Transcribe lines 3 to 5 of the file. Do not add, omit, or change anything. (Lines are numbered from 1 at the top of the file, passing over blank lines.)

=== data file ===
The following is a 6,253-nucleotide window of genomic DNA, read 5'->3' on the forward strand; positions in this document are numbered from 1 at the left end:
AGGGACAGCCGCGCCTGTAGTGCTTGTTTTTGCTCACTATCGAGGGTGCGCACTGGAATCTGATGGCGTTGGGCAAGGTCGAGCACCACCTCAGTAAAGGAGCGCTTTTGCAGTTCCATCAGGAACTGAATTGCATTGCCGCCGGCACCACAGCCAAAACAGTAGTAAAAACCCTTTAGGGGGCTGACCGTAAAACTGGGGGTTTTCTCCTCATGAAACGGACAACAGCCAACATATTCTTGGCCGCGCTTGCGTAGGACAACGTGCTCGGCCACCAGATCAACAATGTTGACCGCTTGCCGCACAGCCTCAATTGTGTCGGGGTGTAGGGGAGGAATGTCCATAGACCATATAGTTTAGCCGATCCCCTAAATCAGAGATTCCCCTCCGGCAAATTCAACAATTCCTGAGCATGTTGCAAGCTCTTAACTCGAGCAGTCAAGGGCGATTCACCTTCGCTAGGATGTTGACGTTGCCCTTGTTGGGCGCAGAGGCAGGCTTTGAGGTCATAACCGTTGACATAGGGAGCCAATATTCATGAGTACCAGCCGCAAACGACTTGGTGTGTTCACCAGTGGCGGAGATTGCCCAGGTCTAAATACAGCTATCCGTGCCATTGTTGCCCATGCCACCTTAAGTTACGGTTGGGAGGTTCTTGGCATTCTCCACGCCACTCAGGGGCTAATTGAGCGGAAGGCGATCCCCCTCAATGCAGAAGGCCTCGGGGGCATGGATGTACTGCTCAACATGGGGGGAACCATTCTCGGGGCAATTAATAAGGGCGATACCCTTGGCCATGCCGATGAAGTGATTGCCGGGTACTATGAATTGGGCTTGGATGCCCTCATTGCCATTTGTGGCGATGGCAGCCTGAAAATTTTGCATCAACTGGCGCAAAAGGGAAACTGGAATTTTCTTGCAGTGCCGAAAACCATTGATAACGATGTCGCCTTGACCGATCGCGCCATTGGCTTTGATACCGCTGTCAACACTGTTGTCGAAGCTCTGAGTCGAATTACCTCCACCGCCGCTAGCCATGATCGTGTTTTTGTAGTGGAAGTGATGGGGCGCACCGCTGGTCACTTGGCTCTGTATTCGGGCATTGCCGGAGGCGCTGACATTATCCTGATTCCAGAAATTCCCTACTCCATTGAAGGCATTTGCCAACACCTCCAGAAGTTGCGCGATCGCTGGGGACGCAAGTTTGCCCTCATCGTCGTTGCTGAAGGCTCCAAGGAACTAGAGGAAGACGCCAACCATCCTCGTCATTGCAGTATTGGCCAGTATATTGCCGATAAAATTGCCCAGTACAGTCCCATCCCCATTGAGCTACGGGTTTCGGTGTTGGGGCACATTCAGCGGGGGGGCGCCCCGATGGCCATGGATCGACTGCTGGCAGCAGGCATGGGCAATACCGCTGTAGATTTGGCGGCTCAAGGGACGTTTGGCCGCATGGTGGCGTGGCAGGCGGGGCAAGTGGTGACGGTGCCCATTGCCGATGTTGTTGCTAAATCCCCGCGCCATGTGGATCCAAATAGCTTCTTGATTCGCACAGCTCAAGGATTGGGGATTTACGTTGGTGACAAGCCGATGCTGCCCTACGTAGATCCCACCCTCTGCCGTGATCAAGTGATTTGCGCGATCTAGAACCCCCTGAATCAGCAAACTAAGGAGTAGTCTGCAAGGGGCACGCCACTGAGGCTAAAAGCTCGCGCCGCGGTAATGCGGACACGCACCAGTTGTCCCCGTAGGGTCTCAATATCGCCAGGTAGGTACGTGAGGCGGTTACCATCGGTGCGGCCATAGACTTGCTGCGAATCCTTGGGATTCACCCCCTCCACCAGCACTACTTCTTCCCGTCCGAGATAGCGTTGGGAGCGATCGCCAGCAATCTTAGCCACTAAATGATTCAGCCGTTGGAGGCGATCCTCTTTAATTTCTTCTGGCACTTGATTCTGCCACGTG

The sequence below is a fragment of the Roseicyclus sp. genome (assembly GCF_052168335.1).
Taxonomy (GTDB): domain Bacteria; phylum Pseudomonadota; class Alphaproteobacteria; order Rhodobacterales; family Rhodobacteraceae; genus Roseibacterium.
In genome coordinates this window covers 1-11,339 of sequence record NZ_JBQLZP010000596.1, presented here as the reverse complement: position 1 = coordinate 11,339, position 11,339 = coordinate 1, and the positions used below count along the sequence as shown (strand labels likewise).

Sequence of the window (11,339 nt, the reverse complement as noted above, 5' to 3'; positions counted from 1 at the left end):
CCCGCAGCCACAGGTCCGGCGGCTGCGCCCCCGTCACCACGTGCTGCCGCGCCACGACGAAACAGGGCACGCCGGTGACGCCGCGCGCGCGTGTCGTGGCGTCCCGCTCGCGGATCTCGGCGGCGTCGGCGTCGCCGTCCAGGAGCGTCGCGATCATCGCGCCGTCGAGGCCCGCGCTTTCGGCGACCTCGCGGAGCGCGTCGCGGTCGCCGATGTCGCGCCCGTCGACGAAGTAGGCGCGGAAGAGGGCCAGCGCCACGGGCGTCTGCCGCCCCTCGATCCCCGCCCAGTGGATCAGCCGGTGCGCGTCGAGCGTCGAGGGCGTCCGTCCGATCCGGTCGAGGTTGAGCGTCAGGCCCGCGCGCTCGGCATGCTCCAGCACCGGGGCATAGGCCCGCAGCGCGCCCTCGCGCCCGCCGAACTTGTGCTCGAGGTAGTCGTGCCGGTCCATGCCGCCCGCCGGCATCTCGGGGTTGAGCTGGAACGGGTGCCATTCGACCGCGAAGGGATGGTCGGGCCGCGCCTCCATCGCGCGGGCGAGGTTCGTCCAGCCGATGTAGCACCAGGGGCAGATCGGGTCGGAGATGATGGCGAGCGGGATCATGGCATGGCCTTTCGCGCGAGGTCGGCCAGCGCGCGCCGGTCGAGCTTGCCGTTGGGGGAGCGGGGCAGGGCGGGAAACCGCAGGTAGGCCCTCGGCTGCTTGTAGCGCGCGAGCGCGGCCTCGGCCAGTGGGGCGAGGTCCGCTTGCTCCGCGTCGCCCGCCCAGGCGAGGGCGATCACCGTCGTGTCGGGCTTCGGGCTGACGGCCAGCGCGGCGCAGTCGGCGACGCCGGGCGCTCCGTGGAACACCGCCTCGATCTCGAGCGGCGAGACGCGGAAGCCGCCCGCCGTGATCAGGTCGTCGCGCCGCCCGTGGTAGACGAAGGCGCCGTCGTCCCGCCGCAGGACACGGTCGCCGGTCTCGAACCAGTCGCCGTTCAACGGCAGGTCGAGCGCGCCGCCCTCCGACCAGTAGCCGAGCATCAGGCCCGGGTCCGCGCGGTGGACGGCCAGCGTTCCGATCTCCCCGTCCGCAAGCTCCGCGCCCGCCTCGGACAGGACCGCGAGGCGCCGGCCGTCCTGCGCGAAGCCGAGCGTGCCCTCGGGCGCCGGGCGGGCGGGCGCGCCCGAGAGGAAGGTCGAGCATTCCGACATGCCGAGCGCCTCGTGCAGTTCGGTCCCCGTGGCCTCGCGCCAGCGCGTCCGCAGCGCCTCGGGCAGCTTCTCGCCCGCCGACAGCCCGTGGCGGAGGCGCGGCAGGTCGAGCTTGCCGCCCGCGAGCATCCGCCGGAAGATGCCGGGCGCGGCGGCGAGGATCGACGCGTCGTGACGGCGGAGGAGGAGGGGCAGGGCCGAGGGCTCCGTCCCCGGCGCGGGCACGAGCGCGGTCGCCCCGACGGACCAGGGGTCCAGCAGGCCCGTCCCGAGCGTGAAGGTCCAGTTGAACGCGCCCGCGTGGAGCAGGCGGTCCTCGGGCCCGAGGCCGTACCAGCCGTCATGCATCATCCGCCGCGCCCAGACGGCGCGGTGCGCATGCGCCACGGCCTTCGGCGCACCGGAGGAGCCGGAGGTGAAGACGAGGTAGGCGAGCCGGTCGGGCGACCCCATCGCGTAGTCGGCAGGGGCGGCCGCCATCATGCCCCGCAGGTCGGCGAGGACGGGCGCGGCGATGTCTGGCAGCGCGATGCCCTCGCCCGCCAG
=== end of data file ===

The sequence below is a fragment of the Roseicyclus sp. genome (assembly GCF_052168335.1).
Taxonomy (GTDB): domain Bacteria; phylum Pseudomonadota; class Alphaproteobacteria; order Rhodobacterales; family Rhodobacteraceae; genus Roseibacterium.
In genome coordinates this window covers 1-11,339 of sequence record NZ_JBQLZP010000596.1, presented here as the reverse complement: position 1 = coordinate 11,339, position 11,339 = coordinate 1, and the positions used below count along the sequence as shown (strand labels likewise).